Whilst a beautiful, scenic garden is a joy to look at and to spend time in, we must also be aware that there are a number of dangerous plants and trees that are poisonous if we are exposed to them incorrectly. Therefore, when you’re considering which plants, flowers and trees to plant in your garden, you should seek advice from your garden centre or store about which ones are poisonous and how they should be treated, especially if you have young children.
Many garden centres, fortunately, label toxic plants or those that can cause irritation but if, in doubt, you should seek expert advice.
If you do plant anything which you know contains toxins, be sure that you situate them well away from any vegetable patch or other areas from where you’re growing things that are going to be consumed as food.
You should take care not to mix ornamental bulbs like daffodils, tulips and hyacinths with onions and never assume that a plant is safe to eat just because animals or birds might eat it. Toxic shrubs and trees also include yew, rhododendron and laburnum.
If you’re weeding around plants that are known to cause skin irritation, make sure you’re wearing gardening gloves and long sleeves so that your skin isn’t directly exposed to them.
Guidelines for Children
Small children, in particular, can have a fascination for all things that grow in a garden. They’re often attracted to brightly coloured berries, leaves and petals and it’s not uncommon for them to want to put things into their mouths. You should make them very aware that this can be highly dangerous. Whilst they might only be subject to mild symptoms, some plants are capable of causing severe poisoning so teach them never to put anything they’re not sure about into their mouth.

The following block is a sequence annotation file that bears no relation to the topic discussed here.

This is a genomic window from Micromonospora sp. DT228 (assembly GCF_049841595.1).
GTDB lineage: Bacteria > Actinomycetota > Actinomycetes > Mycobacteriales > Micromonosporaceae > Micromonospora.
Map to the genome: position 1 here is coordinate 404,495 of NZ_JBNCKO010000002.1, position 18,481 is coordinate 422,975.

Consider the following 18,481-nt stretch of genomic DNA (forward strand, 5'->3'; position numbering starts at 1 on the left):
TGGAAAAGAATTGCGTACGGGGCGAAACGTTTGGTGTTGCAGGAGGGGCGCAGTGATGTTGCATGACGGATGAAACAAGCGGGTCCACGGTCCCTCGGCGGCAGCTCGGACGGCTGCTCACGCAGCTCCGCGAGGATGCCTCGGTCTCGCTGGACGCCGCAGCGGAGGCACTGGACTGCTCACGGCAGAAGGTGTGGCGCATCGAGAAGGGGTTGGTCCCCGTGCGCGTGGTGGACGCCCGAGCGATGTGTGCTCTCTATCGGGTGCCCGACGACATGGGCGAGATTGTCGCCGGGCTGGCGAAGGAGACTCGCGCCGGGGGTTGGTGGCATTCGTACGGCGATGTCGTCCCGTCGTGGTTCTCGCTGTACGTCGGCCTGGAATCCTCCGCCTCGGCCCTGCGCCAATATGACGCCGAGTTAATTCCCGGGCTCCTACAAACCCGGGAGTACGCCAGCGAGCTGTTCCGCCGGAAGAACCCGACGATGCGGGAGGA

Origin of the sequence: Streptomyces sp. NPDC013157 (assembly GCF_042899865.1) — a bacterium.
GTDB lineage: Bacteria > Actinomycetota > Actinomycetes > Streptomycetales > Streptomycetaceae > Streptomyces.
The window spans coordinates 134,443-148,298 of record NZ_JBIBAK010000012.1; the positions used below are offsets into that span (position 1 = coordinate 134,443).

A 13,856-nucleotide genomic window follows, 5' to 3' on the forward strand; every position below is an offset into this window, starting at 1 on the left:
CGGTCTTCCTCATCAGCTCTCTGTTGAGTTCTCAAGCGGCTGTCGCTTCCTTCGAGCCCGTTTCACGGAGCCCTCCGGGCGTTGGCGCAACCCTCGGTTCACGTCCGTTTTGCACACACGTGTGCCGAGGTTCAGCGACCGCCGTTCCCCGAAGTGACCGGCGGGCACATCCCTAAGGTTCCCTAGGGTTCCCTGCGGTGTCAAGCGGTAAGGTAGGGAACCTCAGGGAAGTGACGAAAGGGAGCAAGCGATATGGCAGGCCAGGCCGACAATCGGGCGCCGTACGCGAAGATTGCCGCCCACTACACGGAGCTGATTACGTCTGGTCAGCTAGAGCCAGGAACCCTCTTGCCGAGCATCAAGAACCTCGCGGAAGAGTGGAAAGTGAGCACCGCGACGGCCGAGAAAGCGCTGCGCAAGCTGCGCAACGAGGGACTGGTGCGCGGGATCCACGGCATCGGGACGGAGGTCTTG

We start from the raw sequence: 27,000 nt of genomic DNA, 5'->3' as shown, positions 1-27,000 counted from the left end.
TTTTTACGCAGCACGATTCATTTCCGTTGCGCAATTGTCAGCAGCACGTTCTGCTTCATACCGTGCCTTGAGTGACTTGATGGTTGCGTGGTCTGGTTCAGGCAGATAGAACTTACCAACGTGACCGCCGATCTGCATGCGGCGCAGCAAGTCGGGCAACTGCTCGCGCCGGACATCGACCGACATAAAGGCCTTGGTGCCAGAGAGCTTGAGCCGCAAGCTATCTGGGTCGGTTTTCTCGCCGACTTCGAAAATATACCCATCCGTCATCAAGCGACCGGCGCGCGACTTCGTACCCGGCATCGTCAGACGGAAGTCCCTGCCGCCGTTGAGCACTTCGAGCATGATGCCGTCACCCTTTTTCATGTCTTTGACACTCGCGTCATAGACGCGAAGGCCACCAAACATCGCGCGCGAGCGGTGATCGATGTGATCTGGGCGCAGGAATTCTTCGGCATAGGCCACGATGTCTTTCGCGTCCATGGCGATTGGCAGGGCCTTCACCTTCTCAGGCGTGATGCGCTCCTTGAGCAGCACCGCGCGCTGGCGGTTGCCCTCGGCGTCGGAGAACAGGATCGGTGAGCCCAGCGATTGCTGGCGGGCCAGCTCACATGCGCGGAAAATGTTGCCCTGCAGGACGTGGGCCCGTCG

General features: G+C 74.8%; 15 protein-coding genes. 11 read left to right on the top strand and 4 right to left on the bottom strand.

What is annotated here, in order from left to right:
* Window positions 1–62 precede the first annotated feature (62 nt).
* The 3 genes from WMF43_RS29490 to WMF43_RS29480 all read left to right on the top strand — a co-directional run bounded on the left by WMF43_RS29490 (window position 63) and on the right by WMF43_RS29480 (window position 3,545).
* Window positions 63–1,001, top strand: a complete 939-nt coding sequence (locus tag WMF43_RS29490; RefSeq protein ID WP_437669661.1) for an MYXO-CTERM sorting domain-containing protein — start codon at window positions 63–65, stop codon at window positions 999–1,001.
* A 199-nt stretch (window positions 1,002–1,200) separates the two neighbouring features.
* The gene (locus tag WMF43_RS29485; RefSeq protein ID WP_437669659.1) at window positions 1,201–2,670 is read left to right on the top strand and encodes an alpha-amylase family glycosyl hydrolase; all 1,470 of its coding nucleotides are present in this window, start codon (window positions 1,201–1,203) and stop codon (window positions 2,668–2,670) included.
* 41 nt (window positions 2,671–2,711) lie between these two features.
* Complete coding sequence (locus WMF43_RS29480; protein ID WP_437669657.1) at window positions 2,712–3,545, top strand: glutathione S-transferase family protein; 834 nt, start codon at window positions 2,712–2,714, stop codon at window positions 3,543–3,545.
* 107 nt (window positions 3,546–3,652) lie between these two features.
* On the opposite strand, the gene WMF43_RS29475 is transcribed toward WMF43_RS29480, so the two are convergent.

Make sure that poisonous plants, if you are going to have them, are situated at the backs of borders and prune off dead flowers of plants which produce berries or lop off the lower branches so that any berries are well out of reach.
Whilst you may be growing fruit and vegetables to eat, it’s important that you get your children to develop a habit of coming to you to ask before they pick or eat anything from the garden or simply do the picking for them. Familiarise yourself with all the plants and trees in your garden and identify those which may be harmful to your children.
As your children get to reading age, it makes sense to label everything you grow in your garden. That way, they will become more familiar with what’s unsafe to go near and never leave very young children in the garden unattended.
If you Suspect Poisoning
Most poisonous plants will only cause unpleasant symptoms like stomach ache, vomiting or diarrhoea but some have far more unpleasant side effects such as causing convulsions, producing an irregular heartbeat and even death in the case of highly toxic plants, if eaten in large quantities but that is extremely rare and education and awareness are the best precautions you can take. However, should you suspect that someone has eaten part of a plant containing a poisonous substance, encourage them to drink a glass or two of water, providing they are fully conscious and in no apparent pain. You should seek medical advice and call your local GP or NHS Direct immediately or, in severe cases, call an ambulance or go to your local A&E department. If the situation does require a visit to the hospital, you should take a good sized sample of the plant with you with the leaf, stem and flower or fruit on it and write down the name of the plant if you know it.
Treating Skin Irritation
If your skin comes into contact with plant sap, wash it off as soon as possible with cold water and keep irritated skin out of sunlight. Don’t rub or scratch the affected areas no matter how much you’re tempted to do so as this will only increase the irritation and if your skin blisters or becomes more painful, you should visit your GP.